What was EyeSpy?

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EyeSpy was a photography first social column focused on the arts, nightlife and cultural events that took place in downtown Toronto, Canada. It was published every Thursday in “Eye Weekly” from December 1992 to July 1995.

EyeSpy column samples

EyeSPY WAS THE FIRST THING A CERTAIN SEGMENT OF THE TORONTO ARTS COMMUNITY TURNED TO EVERY THURSDAY, TO FIND OUT WHAT HAPPENED THE WEEK BEFORE, TO SEE IF ANYONE THEY KNEW WAS IN THE PHOTOS, AND TO WONDER HOW THEY COULD GET IN THE NEXT ONE.

LET ME SET THE SCENE

Before the internet and social media, people found out about the world through television, radio and print newspapers. TV, radio and daily newspapers excelled at national issues aimed at a mass audience. If your interests were more niche, locally published newspapers, printed and distributed weekly were a great source of of keeping up to date on your community.

Toronto had several weeklies that gave the cultural interests of young people – movies, music, theatre, nightclubs and visual art – a lot of attention.

EyeSpy was a photography first social column focused on those cultural interests at events that took place in Toronto, Canada. It was published in “Eye Weekly” every Thursday from December 1992 to July 1995.

It featured coverage of film festival parties, award shows, CD release parties, nightclubs openings or anniversaries, fashion shows, live theatre or art show opening, and a whole bunch of other cultural events that attracted the attention and attendance of the arts community in downtown Toronto. Sometimes actual celebrities made appearances.

Its’ target audience was the same as the majority of the people it featured: young, ambitious, arts oriented, and trying to get noticed.

To many in the arts scene, getting your event or photo in the column was a great source of free publicity. There was no such thing as social media. An artist on their own had very limited ways of promoting their work, or band or night club or event beyond a poster stapled to a telephone pole. To reach a wider audience, an artist had to get the attention of a member of the media and hope to be written about. It took even more luck to get your photo published.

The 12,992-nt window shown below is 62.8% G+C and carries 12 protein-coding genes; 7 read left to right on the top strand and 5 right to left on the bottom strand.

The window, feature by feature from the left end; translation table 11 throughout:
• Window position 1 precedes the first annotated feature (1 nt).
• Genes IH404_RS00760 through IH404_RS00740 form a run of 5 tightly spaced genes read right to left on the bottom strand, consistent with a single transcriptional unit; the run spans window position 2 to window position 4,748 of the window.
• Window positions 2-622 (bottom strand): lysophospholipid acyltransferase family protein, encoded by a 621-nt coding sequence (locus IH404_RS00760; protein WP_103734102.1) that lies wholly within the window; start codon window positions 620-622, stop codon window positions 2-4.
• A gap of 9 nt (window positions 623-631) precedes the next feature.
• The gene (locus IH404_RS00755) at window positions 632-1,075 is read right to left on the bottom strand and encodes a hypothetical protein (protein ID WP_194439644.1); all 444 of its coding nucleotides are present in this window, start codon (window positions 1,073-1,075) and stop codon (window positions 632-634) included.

Promoters would send invites to the paper, the editors and art director decided what events should be covered and chose which photos were to be featured. My job was to go to the events, take the photos, and write down the name of everyone in the pictures. The editors were pleasantly surprised to discover I could write my own copy.

The column was popular and drew attention right from the beginning. Newspaper columns are assigned a certain amount of space based on popularity and the interest of advertisers to purchase ad space beside specific columns. EyeSpy started out sharing a page with another column, but within a couple of months it was expanded to it’s own page, surrounded by advertisements that paid a premium to be placed beside the column.

As the writer / photographer I quickly understood the desire of promoters to have me feature their event in my column. I also encountered an ever larger group of people who knew about the column, and were eager to have their picture taken, in the hopes of it being printed in the newspaper.

In the future I hope to be able have contributions from some of the people who were featured in column on what kind impact it had.

Steven Lungley

January 2024

OPINIONS FROM THE SUBJECTS

HERE ARE THE VIEWS OF THE COLUMN FROM PEOPLE WHO WERE FEATURED IN THE PHOTOS

What was EYESPY TO: